If you purchased either the PDF or the print edition and you haven’t received an email from me with the PDF attached, please let me know (email: email@example.com) and I’ll send it out to you right away. I’ve worked hard to make sure that there aren’t any hiccups with this first release, but since this is all uncharted territory for me I don’t know exactly what to expect.
If you have received the PDF and/or the print edition already:
What do you think?
Expanding audiences mean more opportunities for this underrated genre
Even as tabletop sports games have become quite popular after their feature in the Guardian a few years back, many are still unaware of the joys of these great sports simulation games. Tabletop sports games are often left to be played in small specialty hobby stores, away from the view of the general public.
But could tabletop sports games soon find themselves in the public’s eye because of casinos? Casinos have recently begun to show an interest in appealing to younger audiences. Not only have casino operators begun offering the hottest EDM parties to their patrons, but they’ve also started featuring themes that appeal to younger generations. Online casino operator InterCasino, known as the oldest gambling website in the world, has even teamed up with Paramount Pictures and DC Comics to bring DC Comic slots featuring Wonder Woman, Batman, and Superman to its users.
More importantly, however, New Jersey casinos have also begun offering fantasy sports booking services to their patrons. While most casinos had once been confined to offering booking services for real life sporting events, this no longer holds true as casinos have begun noting the wildly expanding market of fantasy sports simulation events.
“This presents a great opportunity for both casinos and companies currently providing fantasy sports tournaments to create a mutually beneficial relationship where the fantasy providers can expand their business and the casinos can have another attractive amenity to bring visitors to Atlantic City,” says Lisa Spangler of the New Jersey Division of Gaming Enforcement.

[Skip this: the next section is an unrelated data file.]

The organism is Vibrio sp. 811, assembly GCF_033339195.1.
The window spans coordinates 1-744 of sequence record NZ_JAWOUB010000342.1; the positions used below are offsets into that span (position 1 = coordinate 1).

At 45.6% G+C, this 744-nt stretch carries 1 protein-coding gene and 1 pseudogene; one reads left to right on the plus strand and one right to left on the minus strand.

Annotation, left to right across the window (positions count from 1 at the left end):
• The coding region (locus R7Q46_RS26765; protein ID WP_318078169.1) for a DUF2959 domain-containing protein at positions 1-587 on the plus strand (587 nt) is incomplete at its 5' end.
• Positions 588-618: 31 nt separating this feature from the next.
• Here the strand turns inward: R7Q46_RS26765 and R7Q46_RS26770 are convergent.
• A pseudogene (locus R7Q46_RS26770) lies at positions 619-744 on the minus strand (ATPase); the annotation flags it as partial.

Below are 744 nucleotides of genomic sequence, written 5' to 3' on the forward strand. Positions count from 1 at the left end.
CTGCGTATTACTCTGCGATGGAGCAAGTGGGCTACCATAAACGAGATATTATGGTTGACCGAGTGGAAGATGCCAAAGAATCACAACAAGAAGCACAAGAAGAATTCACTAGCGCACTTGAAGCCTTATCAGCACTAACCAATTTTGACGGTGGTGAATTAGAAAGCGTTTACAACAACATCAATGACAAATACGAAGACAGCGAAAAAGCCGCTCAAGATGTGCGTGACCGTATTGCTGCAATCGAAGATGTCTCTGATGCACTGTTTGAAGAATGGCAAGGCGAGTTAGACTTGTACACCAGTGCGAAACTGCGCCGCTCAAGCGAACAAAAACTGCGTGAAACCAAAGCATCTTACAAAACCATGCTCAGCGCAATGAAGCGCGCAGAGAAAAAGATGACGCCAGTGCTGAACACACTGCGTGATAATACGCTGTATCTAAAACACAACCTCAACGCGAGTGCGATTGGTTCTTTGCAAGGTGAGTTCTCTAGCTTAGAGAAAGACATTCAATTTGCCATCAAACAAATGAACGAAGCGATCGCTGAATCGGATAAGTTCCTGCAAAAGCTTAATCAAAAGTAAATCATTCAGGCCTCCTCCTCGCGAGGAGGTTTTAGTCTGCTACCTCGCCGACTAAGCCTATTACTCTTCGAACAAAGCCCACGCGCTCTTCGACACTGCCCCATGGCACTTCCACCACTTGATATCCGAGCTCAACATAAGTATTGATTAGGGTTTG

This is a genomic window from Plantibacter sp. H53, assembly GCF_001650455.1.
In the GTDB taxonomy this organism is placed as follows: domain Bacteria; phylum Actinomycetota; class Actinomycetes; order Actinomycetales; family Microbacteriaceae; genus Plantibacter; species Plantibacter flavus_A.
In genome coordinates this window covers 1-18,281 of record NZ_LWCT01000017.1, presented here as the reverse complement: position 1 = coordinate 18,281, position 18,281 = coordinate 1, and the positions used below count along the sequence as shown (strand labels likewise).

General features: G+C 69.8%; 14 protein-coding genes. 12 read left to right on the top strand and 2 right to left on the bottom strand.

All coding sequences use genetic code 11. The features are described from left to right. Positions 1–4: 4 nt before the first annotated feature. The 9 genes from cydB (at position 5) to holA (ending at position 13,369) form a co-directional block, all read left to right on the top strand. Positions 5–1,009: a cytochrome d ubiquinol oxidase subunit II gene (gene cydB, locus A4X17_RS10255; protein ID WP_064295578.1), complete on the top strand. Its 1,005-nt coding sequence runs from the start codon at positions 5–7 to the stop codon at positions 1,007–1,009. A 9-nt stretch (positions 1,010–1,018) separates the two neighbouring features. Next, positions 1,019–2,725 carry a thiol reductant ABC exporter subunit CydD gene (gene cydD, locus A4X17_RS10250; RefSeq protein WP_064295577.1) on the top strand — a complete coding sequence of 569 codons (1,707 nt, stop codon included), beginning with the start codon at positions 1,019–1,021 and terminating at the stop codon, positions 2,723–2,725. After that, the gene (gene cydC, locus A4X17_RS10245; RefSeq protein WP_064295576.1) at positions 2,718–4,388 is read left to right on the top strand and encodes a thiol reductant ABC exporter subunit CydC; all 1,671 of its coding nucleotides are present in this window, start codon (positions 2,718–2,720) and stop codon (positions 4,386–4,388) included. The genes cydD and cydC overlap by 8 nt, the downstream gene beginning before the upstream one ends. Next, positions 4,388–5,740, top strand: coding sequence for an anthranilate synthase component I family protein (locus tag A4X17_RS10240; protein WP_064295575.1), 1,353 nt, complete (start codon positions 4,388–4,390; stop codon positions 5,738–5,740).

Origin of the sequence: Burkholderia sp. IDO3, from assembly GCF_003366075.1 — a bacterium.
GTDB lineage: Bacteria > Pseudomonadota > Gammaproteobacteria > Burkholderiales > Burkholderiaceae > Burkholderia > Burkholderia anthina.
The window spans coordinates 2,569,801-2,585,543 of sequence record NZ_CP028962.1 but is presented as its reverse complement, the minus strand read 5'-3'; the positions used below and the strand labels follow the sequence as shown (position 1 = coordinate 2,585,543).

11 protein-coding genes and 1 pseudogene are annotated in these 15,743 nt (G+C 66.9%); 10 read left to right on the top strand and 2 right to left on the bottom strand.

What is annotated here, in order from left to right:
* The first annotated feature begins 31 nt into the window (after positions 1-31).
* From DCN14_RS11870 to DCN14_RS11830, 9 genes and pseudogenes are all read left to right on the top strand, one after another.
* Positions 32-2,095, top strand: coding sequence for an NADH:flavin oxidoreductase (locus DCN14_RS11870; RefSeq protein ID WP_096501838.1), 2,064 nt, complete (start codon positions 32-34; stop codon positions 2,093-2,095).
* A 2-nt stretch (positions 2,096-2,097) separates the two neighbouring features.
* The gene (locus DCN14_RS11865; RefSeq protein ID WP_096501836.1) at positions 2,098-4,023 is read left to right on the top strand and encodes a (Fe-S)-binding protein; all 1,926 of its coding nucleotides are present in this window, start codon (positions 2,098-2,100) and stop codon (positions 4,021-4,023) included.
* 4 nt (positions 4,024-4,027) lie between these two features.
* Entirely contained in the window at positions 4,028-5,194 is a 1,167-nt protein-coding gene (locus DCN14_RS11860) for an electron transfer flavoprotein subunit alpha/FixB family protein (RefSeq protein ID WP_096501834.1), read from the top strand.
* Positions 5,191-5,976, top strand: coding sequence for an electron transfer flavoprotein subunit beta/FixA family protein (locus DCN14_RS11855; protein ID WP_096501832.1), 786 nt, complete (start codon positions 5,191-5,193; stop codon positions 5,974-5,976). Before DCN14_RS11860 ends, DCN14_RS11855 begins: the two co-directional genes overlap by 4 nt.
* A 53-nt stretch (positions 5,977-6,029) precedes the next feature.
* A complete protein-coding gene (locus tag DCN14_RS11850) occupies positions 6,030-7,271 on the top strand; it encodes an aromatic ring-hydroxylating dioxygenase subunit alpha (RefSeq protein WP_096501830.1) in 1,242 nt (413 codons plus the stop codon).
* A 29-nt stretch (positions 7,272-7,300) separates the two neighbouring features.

Not only that, but tabletop games themselves are also quickly becoming more popular, with many sports bookers even offering services for tabletop games like Magic: the Gathering tournaments. Pinnacle Sports has even recently teamed up with Wizards of the Coast to bring betting to official Magic: the Gathering Pro Tours. Pinnacle Sports has found a way to allow players to have the most versatile betting options, allowing them to bet on either players or the cards that win the tournaments.
This innovative way of looking at sports bookings has opened the doors for less contemporary hobbies and industries to start being featured by bookers as well, and it seems that tabletop sports games may soon find themselves the focus of sports bookers as well. Is there anything you’d like to see in future tabletop sports booking services? What games do you think these bookers will be focusing on?